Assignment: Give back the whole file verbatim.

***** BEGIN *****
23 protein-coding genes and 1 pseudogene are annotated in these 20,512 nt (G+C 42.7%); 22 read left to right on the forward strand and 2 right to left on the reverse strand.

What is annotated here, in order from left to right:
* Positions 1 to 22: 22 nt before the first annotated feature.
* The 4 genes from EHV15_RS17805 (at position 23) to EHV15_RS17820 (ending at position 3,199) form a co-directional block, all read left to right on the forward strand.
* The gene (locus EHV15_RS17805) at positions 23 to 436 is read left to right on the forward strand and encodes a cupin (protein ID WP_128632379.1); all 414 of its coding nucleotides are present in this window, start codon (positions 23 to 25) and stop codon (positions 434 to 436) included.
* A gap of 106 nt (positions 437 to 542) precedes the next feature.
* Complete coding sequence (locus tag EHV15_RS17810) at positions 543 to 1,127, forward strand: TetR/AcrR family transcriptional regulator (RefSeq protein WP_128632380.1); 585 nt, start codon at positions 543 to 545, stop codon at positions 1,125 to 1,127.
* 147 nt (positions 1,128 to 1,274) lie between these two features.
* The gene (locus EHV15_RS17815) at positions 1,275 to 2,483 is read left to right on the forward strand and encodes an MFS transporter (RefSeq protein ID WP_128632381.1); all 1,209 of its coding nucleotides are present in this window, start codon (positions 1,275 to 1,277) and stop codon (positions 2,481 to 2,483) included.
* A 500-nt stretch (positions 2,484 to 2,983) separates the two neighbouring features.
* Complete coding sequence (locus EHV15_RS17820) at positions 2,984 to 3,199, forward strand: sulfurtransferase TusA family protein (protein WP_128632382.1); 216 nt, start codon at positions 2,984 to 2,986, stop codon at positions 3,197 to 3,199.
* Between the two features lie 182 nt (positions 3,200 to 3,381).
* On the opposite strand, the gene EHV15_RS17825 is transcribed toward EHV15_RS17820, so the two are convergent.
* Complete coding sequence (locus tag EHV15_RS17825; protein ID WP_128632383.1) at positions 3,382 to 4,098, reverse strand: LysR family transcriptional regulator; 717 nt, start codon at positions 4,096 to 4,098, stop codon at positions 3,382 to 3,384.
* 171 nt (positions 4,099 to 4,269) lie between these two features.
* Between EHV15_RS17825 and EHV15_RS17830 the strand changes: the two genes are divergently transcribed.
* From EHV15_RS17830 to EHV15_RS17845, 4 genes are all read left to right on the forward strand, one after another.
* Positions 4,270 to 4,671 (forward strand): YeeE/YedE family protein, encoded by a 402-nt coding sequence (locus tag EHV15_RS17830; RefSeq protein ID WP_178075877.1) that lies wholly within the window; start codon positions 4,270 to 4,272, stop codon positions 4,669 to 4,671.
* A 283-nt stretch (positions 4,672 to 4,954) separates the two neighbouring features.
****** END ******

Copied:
23 protein-coding genes and 1 pseudogene are annotated in these 20,512 nt (G+C 42.7%); 22 read left to right on the forward strand and 2 right to left on the reverse strand.

What is annotated here, in order from left to right:
* Positions 1 to 22: 22 nt before the first annotated feature.
* The 4 genes from EHV15_RS17805 (at position 23) to EHV15_RS17820 (ending at position 3,199) form a co-directional block, all read left to right on the forward strand.
* The gene (locus EHV15_RS17805) at positions 23 to 436 is read left to right on the forward strand and encodes a cupin (protein ID WP_128632379.1); all 414 of its coding nucleotides are present in this window, start codon (positions 23 to 25) and stop codon (positions 434 to 436) included.
* A gap of 106 nt (positions 437 to 542) precedes the next feature.
* Complete coding sequence (locus tag EHV15_RS17810) at positions 543 to 1,127, forward strand: TetR/AcrR family transcriptional regulator (RefSeq protein WP_128632380.1); 585 nt, start codon at positions 543 to 545, stop codon at positions 1,125 to 1,127.
* 147 nt (positions 1,128 to 1,274) lie between these two features.
* The gene (locus EHV15_RS17815) at positions 1,275 to 2,483 is read left to right on the forward strand and encodes an MFS transporter (RefSeq protein ID WP_128632381.1); all 1,209 of its coding nucleotides are present in this window, start codon (positions 1,275 to 1,277) and stop codon (positions 2,481 to 2,483) included.
* A 500-nt stretch (positions 2,484 to 2,983) separates the two neighbouring features.
* Complete coding sequence (locus EHV15_RS17820) at positions 2,984 to 3,199, forward strand: sulfurtransferase TusA family protein (protein WP_128632382.1); 216 nt, start codon at positions 2,984 to 2,986, stop codon at positions 3,197 to 3,199.
* Between the two features lie 182 nt (positions 3,200 to 3,381).
* On the opposite strand, the gene EHV15_RS17825 is transcribed toward EHV15_RS17820, so the two are convergent.
* Complete coding sequence (locus tag EHV15_RS17825; protein ID WP_128632383.1) at positions 3,382 to 4,098, reverse strand: LysR family transcriptional regulator; 717 nt, start codon at positions 4,096 to 4,098, stop codon at positions 3,382 to 3,384.
* 171 nt (positions 4,099 to 4,269) lie between these two features.
* Between EHV15_RS17825 and EHV15_RS17830 the strand changes: the two genes are divergently transcribed.
* From EHV15_RS17830 to EHV15_RS17845, 4 genes are all read left to right on the forward strand, one after another.
* Positions 4,270 to 4,671 (forward strand): YeeE/YedE family protein, encoded by a 402-nt coding sequence (locus tag EHV15_RS17830; RefSeq protein ID WP_178075877.1) that lies wholly within the window; start codon positions 4,270 to 4,272, stop codon positions 4,669 to 4,671.
* A 283-nt stretch (positions 4,672 to 4,954) separates the two neighbouring features.